"The three countries are places in the news as having significant outbreaks of Covid-19. I was aware that at least many of the people would be New Zealand citizens or permanent residents and it was not my intention to highlight the race of the people, but simply their country of departure."
What Walker told the inquiry
Walker said he found accusations of racism "very upsetting" and impaired his judgment.
Walker told the inquiry: "I accept that my judgment was impaired due to the pressure and distress of being labelled a racist.
"I accept one of the purposes of sending this information on to media people was to respond, while under distress, to accusations of racism. My intention was to show that my initial press release was based on fact and was not racially motivated. However, I accept that the spreadsheet sent on did not prove that point as it gave the names of people and not the places that [they] had departed from, to New Zealand.
"I did not have an additional purpose of showing the information was not being properly protected by the Government."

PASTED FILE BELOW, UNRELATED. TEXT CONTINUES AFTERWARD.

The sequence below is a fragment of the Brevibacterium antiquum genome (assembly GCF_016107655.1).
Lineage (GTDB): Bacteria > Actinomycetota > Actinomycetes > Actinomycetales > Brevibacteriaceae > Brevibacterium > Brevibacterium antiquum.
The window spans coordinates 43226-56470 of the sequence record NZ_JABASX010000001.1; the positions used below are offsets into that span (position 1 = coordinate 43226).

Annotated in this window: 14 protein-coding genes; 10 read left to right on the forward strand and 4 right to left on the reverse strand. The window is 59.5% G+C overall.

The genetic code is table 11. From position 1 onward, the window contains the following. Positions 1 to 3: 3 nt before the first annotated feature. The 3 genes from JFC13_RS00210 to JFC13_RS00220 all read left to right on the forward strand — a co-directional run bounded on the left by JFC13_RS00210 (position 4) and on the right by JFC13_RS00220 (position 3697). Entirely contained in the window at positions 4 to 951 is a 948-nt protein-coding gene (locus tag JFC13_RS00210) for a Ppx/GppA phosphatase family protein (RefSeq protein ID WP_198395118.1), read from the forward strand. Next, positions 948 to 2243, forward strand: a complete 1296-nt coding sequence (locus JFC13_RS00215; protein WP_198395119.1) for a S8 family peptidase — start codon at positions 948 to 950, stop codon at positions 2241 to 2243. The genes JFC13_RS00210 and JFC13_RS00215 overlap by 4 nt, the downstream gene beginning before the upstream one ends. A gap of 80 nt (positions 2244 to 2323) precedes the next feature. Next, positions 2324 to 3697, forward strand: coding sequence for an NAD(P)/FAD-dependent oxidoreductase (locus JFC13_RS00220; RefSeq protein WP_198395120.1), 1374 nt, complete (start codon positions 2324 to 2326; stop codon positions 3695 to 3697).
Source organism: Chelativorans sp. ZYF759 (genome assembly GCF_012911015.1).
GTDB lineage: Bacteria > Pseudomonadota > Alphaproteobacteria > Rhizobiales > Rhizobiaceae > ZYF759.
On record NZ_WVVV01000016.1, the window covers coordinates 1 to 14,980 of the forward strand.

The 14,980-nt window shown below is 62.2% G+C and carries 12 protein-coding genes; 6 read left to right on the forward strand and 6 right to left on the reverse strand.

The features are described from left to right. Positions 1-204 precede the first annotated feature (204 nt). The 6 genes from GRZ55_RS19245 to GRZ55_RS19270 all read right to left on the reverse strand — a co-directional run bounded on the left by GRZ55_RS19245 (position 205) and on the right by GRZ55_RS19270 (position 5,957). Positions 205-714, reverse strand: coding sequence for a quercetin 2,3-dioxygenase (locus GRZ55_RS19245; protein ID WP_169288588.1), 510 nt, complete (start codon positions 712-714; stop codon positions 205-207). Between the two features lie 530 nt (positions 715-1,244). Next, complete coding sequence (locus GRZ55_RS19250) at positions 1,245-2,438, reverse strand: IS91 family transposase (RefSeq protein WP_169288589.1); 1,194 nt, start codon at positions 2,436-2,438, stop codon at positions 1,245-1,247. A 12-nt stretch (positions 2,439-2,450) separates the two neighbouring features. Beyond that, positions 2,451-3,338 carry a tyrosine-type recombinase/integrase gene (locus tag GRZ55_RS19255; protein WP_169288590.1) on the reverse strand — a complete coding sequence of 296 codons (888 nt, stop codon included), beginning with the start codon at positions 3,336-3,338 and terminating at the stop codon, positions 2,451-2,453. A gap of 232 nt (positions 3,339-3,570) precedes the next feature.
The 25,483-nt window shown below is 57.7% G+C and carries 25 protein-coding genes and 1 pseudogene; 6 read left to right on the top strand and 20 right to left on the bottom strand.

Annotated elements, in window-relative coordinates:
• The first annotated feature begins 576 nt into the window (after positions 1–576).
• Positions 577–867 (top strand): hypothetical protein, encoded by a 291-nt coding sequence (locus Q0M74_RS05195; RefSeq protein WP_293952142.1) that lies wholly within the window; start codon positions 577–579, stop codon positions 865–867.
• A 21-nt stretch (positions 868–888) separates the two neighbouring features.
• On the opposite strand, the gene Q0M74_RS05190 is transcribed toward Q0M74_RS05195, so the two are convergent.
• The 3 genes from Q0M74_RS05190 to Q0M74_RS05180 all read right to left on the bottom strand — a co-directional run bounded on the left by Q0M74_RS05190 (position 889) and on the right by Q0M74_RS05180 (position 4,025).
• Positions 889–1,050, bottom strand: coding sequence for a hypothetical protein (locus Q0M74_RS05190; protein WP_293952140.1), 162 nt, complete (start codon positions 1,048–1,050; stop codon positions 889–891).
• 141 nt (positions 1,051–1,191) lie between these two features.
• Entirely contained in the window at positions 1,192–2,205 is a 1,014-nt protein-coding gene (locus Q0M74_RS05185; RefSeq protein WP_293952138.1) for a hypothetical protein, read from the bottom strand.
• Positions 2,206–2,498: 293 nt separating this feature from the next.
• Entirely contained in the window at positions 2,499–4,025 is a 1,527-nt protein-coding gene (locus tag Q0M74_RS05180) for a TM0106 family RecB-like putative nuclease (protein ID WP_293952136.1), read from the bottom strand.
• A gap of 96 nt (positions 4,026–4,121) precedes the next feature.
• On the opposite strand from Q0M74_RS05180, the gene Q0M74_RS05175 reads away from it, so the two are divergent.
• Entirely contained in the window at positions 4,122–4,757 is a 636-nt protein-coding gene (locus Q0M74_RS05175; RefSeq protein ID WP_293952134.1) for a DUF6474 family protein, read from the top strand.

Walker said he was also concerned at how freely the patient information was available and was sent around without password protection and he wanted to hold the Government to account.
"I saw this as a major Government flaw that I could expose at the time."
Heron said it was not within his jurisdiction to find people liable so has passed his findings on.
The findings of the inquiry have been passed to the Privacy Commissioner as they sit outside the jurisdiction of the State Services Commission.
The investigation found the security around the security of personal information within the Ministry of Health "could have been tighter and the agency should have reviewed this earlier".
Director general of health Ashley Bloomfield has given the State Services Commission assurances his ministry is fixing the areas identified in the report for improvement.
Quilter said who the Ministry of Health shared the information with should have been reviewed.
"The Ministry's policy should have been reviewed when the context shifted and it was not," said Quilter.
"I am not going to criticise the Ministry of Health beyond that when lives have been saved as a result of their actions on the broader Covid-19 front.